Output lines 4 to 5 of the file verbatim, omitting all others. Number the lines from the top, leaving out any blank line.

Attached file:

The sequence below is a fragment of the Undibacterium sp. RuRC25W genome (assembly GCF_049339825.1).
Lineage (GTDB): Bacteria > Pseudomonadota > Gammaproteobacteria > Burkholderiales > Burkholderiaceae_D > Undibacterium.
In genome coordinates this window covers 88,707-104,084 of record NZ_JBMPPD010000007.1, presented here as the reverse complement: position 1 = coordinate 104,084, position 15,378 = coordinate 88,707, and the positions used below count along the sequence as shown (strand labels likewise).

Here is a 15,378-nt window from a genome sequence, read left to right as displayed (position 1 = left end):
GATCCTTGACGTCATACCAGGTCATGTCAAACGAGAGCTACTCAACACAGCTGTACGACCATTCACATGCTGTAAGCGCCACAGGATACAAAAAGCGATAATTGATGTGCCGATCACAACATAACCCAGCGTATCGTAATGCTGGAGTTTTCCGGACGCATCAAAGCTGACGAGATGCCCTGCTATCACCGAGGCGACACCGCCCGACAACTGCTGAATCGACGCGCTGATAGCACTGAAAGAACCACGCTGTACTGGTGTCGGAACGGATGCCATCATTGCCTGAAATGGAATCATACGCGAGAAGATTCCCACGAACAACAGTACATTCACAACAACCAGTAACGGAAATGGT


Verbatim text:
Here is a 15,378-nt window from a genome sequence, read left to right as displayed (position 1 = left end):
GATCCTTGACGTCATACCAGGTCATGTCAAACGAGAGCTACTCAACACAGCTGTACGACCATTCACATGCTGTAAGCGCCACAGGATACAAAAAGCGATAATTGATGTGCCGATCACAACATAACCCAGCGTATCGTAATGCTGGAGTTTTCCGGACGCATCAAAGCTGACGAGATGCCCTGCTATCACCGAGGCGACACCGCCCGACAACTGCTGAATCGACGCGCTGATAGCACTGAAAGAACCACGCTGTACTGGTGTCGGAACGGATGCCATCATTGCCTGAAATGGAATCATACGCGAGAAGATTCCCACGAACAACAGTACATTCACAACAACCAGTAACGGAAATGGT